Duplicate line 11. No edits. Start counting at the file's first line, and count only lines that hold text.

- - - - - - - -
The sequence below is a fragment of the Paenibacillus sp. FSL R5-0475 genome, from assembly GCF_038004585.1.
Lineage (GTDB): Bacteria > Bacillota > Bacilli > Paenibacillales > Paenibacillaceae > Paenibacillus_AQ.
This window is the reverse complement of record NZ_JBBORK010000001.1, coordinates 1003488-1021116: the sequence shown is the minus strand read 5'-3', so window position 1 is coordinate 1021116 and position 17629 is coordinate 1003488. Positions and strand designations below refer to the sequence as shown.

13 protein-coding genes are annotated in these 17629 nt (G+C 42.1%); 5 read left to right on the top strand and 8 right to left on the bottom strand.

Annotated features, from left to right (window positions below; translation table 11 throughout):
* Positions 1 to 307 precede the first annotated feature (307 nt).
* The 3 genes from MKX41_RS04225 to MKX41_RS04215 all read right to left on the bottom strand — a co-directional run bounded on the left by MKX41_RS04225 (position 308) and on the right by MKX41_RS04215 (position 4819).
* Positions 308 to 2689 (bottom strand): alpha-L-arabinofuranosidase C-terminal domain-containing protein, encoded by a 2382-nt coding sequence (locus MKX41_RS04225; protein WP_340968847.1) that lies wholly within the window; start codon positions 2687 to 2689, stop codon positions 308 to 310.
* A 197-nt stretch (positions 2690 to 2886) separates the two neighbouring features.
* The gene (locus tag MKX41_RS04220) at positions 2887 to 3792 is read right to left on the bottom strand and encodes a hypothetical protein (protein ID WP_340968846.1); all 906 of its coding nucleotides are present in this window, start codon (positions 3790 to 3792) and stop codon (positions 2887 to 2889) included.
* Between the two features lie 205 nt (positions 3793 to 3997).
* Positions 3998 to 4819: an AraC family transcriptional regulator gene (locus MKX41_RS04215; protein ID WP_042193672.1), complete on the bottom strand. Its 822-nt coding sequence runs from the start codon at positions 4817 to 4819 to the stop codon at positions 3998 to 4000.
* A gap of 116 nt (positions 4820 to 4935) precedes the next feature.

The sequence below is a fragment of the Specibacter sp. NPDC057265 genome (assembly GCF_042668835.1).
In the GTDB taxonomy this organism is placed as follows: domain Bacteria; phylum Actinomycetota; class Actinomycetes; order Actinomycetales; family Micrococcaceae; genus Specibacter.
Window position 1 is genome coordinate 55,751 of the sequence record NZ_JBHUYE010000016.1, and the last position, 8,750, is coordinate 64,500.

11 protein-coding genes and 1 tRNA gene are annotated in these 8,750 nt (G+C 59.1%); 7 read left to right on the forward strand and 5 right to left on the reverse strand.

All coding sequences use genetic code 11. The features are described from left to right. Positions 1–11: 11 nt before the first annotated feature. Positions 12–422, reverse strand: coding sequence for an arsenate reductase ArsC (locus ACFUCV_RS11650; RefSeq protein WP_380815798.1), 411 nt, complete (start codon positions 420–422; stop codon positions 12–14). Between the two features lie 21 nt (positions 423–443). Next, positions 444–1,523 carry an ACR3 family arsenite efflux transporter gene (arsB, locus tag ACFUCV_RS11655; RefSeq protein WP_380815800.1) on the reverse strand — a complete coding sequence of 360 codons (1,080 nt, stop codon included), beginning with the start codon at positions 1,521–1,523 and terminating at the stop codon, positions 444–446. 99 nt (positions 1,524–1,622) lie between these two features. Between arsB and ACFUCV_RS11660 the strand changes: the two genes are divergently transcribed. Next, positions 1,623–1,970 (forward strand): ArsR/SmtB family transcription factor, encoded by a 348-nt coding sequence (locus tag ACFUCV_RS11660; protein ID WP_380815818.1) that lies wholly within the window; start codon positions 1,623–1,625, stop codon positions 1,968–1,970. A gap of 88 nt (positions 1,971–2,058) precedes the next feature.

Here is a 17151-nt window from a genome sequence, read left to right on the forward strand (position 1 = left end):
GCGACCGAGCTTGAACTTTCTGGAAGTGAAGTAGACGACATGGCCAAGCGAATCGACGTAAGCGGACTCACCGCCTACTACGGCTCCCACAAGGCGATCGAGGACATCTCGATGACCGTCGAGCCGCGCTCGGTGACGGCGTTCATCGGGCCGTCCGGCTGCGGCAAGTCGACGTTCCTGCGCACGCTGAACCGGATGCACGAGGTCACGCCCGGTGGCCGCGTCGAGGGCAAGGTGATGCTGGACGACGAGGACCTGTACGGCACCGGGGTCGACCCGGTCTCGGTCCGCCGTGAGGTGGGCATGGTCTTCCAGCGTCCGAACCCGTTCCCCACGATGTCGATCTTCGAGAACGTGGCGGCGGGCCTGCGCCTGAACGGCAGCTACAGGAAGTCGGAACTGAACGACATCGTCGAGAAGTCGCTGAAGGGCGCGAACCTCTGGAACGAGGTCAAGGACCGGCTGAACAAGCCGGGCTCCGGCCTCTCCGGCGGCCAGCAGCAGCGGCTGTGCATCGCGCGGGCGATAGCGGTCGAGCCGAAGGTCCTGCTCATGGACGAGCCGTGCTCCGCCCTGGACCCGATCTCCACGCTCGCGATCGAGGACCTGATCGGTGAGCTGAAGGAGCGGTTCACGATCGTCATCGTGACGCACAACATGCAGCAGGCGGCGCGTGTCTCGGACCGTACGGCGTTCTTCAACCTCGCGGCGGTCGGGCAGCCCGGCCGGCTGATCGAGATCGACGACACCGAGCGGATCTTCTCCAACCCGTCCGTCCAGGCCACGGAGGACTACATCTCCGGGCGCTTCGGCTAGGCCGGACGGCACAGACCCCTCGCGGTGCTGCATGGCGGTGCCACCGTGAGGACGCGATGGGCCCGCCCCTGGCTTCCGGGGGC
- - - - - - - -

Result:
* Between the two features lie 205 nt (positions 3793 to 3997).